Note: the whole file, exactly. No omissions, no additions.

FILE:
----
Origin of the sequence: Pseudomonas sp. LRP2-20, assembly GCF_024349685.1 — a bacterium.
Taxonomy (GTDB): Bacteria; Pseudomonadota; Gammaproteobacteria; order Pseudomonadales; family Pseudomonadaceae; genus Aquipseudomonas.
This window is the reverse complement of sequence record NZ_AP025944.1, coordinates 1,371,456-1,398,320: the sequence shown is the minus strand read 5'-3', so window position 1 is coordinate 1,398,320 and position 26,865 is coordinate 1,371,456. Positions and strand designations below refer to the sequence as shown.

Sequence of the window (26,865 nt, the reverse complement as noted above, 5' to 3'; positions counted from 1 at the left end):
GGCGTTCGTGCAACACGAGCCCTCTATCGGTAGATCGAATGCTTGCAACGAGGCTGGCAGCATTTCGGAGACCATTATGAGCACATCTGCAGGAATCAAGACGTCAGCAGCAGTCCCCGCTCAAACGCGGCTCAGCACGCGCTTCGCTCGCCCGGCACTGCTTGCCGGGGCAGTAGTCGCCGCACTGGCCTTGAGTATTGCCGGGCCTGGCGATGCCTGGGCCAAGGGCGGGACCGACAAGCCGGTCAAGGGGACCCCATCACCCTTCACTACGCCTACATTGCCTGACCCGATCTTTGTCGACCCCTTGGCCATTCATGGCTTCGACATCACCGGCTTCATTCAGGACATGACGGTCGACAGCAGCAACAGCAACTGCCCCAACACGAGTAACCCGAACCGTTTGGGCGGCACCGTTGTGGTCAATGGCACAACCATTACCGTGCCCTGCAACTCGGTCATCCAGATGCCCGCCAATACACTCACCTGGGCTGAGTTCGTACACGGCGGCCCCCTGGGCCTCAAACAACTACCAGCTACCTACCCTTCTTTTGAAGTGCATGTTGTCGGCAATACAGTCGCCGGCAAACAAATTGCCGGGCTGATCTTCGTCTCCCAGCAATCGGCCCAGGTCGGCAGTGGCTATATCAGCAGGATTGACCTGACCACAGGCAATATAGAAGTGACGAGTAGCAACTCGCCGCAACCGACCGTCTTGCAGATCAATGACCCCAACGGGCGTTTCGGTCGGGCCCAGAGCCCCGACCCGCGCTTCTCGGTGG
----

Origin of the sequence: Pseudomonas sp. LRP2-20, assembly GCF_024349685.1 — a bacterium.
Taxonomy (GTDB): Bacteria; Pseudomonadota; Gammaproteobacteria; order Pseudomonadales; family Pseudomonadaceae; genus Aquipseudomonas.
This window is the reverse complement of sequence record NZ_AP025944.1, coordinates 1,371,456-1,398,320: the sequence shown is the minus strand read 5'-3', so window position 1 is coordinate 1,398,320 and position 26,865 is coordinate 1,371,456. Positions and strand designations below refer to the sequence as shown.

Sequence of the window (26,865 nt, the reverse complement as noted above, 5' to 3'; positions counted from 1 at the left end):
GGCGTTCGTGCAACACGAGCCCTCTATCGGTAGATCGAATGCTTGCAACGAGGCTGGCAGCATTTCGGAGACCATTATGAGCACATCTGCAGGAATCAAGACGTCAGCAGCAGTCCCCGCTCAAACGCGGCTCAGCACGCGCTTCGCTCGCCCGGCACTGCTTGCCGGGGCAGTAGTCGCCGCACTGGCCTTGAGTATTGCCGGGCCTGGCGATGCCTGGGCCAAGGGCGGGACCGACAAGCCGGTCAAGGGGACCCCATCACCCTTCACTACGCCTACATTGCCTGACCCGATCTTTGTCGACCCCTTGGCCATTCATGGCTTCGACATCACCGGCTTCATTCAGGACATGACGGTCGACAGCAGCAACAGCAACTGCCCCAACACGAGTAACCCGAACCGTTTGGGCGGCACCGTTGTGGTCAATGGCACAACCATTACCGTGCCCTGCAACTCGGTCATCCAGATGCCCGCCAATACACTCACCTGGGCTGAGTTCGTACACGGCGGCCCCCTGGGCCTCAAACAACTACCAGCTACCTACCCTTCTTTTGAAGTGCATGTTGTCGGCAATACAGTCGCCGGCAAACAAATTGCCGGGCTGATCTTCGTCTCCCAGCAATCGGCCCAGGTCGGCAGTGGCTATATCAGCAGGATTGACCTGACCACAGGCAATATAGAAGTGACGAGTAGCAACTCGCCGCAACCGACCGTCTTGCAGATCAATGACCCCAACGGGCGTTTCGGTCGGGCCCAGAGCCCCGACCCGCGCTTCTCGGTGG